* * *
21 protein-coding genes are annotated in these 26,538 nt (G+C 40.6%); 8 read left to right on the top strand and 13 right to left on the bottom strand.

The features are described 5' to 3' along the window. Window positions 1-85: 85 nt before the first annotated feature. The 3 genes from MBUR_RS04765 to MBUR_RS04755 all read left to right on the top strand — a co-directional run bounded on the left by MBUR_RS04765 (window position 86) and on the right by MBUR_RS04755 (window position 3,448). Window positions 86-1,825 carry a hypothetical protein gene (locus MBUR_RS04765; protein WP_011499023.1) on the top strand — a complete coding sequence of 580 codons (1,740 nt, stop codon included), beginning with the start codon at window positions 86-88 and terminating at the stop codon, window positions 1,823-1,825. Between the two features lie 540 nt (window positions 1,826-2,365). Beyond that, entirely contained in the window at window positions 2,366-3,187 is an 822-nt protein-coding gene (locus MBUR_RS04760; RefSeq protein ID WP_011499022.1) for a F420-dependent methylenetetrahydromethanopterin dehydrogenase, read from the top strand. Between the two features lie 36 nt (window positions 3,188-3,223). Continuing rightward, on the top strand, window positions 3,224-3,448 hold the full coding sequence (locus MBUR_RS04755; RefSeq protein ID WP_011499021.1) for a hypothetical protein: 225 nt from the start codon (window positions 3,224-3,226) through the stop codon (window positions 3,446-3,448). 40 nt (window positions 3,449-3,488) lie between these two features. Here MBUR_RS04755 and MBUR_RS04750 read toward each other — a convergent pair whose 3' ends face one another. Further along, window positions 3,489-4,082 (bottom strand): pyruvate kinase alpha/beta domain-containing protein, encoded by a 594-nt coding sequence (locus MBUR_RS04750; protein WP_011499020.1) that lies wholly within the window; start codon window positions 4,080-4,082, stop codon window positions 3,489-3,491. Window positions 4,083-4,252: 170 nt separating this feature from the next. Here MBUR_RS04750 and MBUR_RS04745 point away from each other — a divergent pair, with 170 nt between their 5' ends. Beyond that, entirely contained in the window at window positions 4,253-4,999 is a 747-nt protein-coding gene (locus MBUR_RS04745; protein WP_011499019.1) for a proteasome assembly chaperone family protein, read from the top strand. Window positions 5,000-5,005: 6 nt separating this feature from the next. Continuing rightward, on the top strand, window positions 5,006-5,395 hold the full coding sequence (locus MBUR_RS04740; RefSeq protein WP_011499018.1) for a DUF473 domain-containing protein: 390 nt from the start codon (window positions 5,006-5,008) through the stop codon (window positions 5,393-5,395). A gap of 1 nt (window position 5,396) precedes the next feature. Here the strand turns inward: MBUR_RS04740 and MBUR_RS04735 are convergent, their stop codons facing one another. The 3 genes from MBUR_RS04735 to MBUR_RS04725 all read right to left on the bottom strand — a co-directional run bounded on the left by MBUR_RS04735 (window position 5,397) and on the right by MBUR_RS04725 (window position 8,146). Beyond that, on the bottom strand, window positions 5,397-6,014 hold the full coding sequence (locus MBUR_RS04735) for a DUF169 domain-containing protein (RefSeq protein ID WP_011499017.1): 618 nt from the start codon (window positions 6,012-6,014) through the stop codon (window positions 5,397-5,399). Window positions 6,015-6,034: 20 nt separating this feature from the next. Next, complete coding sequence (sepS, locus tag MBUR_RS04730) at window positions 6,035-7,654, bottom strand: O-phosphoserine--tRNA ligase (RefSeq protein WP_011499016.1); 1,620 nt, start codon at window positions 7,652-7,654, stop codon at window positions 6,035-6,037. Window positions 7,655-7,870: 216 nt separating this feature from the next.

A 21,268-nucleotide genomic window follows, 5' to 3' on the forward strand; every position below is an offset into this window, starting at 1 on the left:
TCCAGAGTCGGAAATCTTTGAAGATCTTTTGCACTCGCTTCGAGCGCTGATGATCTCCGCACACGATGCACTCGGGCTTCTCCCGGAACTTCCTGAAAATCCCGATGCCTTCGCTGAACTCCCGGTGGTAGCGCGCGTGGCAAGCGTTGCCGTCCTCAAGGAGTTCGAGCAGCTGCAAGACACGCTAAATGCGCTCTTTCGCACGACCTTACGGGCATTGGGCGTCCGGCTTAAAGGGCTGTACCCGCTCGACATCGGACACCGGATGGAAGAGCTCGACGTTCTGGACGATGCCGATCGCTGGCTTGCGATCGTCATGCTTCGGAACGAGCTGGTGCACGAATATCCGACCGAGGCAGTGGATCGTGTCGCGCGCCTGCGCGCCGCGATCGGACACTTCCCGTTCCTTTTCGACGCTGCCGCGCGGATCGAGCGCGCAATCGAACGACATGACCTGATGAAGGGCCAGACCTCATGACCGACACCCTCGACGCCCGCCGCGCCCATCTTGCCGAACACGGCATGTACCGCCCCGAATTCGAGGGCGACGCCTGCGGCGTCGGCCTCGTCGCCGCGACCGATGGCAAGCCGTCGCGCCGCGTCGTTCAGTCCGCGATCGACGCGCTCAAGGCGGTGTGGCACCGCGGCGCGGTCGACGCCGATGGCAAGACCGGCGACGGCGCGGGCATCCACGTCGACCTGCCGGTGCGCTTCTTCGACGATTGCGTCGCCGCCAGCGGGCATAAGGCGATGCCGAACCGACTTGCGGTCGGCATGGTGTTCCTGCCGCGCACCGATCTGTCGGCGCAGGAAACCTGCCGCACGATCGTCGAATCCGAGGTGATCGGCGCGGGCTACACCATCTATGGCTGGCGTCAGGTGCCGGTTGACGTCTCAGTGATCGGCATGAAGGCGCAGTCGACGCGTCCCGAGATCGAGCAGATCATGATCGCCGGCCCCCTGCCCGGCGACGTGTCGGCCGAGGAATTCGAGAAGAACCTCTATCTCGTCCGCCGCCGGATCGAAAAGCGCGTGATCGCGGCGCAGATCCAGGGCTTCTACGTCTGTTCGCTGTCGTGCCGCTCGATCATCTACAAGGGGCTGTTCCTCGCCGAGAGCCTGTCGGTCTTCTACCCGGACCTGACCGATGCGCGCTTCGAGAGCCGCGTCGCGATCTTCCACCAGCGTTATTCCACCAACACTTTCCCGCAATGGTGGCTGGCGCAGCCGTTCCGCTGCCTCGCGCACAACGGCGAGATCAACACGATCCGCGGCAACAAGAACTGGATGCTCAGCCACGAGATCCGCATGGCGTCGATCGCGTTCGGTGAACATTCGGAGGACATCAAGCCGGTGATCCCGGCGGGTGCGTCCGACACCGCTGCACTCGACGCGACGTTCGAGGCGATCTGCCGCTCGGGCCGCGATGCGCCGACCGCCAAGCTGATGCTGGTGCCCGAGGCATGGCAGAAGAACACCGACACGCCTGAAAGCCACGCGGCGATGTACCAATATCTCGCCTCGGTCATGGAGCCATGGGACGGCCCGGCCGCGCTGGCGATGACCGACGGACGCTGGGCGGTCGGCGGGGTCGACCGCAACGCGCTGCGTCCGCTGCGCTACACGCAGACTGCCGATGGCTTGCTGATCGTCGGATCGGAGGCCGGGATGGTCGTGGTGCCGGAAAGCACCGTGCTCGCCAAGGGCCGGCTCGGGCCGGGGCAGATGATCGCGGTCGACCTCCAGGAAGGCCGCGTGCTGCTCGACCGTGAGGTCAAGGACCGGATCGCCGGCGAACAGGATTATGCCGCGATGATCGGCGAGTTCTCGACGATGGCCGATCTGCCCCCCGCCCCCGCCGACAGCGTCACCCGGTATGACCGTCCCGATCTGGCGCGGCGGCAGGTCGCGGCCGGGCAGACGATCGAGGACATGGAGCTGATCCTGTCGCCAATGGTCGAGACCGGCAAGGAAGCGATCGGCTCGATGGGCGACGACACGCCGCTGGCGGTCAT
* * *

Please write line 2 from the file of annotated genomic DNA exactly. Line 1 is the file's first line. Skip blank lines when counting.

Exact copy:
The features are described 5' to 3' along the window. Window positions 1-85: 85 nt before the first annotated feature. The 3 genes from MBUR_RS04765 to MBUR_RS04755 all read left to right on the top strand — a co-directional run bounded on the left by MBUR_RS04765 (window position 86) and on the right by MBUR_RS04755 (window position 3,448). Window positions 86-1,825 carry a hypothetical protein gene (locus MBUR_RS04765; protein WP_011499023.1) on the top strand — a complete coding sequence of 580 codons (1,740 nt, stop codon included), beginning with the start codon at window positions 86-88 and terminating at the stop codon, window positions 1,823-1,825. Between the two features lie 540 nt (window positions 1,826-2,365). Beyond that, entirely contained in the window at window positions 2,366-3,187 is an 822-nt protein-coding gene (locus MBUR_RS04760; RefSeq protein ID WP_011499022.1) for a F420-dependent methylenetetrahydromethanopterin dehydrogenase, read from the top strand. Between the two features lie 36 nt (window positions 3,188-3,223). Continuing rightward, on the top strand, window positions 3,224-3,448 hold the full coding sequence (locus MBUR_RS04755; RefSeq protein ID WP_011499021.1) for a hypothetical protein: 225 nt from the start codon (window positions 3,224-3,226) through the stop codon (window positions 3,446-3,448). 40 nt (window positions 3,449-3,488) lie between these two features. Here MBUR_RS04755 and MBUR_RS04750 read toward each other — a convergent pair whose 3' ends face one another. Further along, window positions 3,489-4,082 (bottom strand): pyruvate kinase alpha/beta domain-containing protein, encoded by a 594-nt coding sequence (locus MBUR_RS04750; protein WP_011499020.1) that lies wholly within the window; start codon window positions 4,080-4,082, stop codon window positions 3,489-3,491. Window positions 4,083-4,252: 170 nt separating this feature from the next. Here MBUR_RS04750 and MBUR_RS04745 point away from each other — a divergent pair, with 170 nt between their 5' ends. Beyond that, entirely contained in the window at window positions 4,253-4,999 is a 747-nt protein-coding gene (locus MBUR_RS04745; protein WP_011499019.1) for a proteasome assembly chaperone family protein, read from the top strand. Window positions 5,000-5,005: 6 nt separating this feature from the next. Continuing rightward, on the top strand, window positions 5,006-5,395 hold the full coding sequence (locus MBUR_RS04740; RefSeq protein WP_011499018.1) for a DUF473 domain-containing protein: 390 nt from the start codon (window positions 5,006-5,008) through the stop codon (window positions 5,393-5,395). A gap of 1 nt (window position 5,396) precedes the next feature. Here the strand turns inward: MBUR_RS04740 and MBUR_RS04735 are convergent, their stop codons facing one another. The 3 genes from MBUR_RS04735 to MBUR_RS04725 all read right to left on the bottom strand — a co-directional run bounded on the left by MBUR_RS04735 (window position 5,397) and on the right by MBUR_RS04725 (window position 8,146). Beyond that, on the bottom strand, window positions 5,397-6,014 hold the full coding sequence (locus MBUR_RS04735) for a DUF169 domain-containing protein (RefSeq protein ID WP_011499017.1): 618 nt from the start codon (window positions 6,012-6,014) through the stop codon (window positions 5,397-5,399). Window positions 6,015-6,034: 20 nt separating this feature from the next. Next, complete coding sequence (sepS, locus tag MBUR_RS04730) at window positions 6,035-7,654, bottom strand: O-phosphoserine--tRNA ligase (RefSeq protein WP_011499016.1); 1,620 nt, start codon at window positions 7,652-7,654, stop codon at window positions 6,035-6,037. Window positions 7,655-7,870: 216 nt separating this feature from the next.